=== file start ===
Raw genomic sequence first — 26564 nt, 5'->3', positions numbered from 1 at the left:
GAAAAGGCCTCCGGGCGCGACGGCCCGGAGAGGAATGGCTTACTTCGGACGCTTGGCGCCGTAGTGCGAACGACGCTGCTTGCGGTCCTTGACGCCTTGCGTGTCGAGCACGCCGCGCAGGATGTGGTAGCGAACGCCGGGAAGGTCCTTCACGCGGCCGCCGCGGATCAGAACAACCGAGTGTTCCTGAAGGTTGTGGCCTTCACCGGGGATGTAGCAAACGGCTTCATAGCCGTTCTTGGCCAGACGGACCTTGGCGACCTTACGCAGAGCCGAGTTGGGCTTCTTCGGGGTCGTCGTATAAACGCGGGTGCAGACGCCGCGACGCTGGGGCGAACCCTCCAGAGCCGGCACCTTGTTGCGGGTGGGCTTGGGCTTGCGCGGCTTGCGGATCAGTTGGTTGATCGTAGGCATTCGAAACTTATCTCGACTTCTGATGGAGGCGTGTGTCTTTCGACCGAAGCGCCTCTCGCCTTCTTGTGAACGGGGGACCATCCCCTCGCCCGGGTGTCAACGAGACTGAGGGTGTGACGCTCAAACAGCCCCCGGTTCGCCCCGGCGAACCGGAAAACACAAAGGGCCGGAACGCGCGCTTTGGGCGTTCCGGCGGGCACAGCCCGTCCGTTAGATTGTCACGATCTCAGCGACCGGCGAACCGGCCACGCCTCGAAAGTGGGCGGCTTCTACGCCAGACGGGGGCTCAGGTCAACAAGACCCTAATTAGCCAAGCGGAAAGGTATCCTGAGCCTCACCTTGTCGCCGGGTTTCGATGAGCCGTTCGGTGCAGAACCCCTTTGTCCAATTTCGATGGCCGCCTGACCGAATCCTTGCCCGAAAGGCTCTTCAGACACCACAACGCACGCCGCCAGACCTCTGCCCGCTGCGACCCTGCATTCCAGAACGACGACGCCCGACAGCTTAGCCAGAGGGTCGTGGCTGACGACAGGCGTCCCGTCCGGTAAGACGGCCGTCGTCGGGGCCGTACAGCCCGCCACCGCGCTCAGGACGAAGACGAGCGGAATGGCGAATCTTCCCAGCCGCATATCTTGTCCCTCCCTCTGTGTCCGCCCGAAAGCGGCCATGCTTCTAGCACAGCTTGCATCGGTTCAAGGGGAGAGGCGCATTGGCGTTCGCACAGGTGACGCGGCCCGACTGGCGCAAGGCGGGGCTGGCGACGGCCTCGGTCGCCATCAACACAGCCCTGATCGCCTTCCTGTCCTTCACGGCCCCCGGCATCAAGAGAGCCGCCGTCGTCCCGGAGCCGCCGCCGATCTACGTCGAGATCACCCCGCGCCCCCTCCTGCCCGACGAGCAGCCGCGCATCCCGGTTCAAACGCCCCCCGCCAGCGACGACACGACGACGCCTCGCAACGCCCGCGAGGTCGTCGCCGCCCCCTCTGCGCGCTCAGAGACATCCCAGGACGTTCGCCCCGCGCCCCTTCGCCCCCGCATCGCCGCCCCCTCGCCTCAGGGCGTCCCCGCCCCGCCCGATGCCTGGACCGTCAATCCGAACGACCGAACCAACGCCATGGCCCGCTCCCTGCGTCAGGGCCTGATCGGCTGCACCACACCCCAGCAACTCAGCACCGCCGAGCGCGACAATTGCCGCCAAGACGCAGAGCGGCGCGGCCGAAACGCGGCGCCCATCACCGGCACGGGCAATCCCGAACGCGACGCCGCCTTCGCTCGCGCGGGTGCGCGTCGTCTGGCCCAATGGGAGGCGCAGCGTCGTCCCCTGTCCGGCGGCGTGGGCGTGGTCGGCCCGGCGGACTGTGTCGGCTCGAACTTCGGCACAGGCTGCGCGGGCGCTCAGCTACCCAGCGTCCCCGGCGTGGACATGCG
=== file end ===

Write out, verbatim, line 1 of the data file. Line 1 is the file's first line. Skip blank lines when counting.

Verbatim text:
Raw genomic sequence first — 26564 nt, 5'->3', positions numbered from 1 at the left: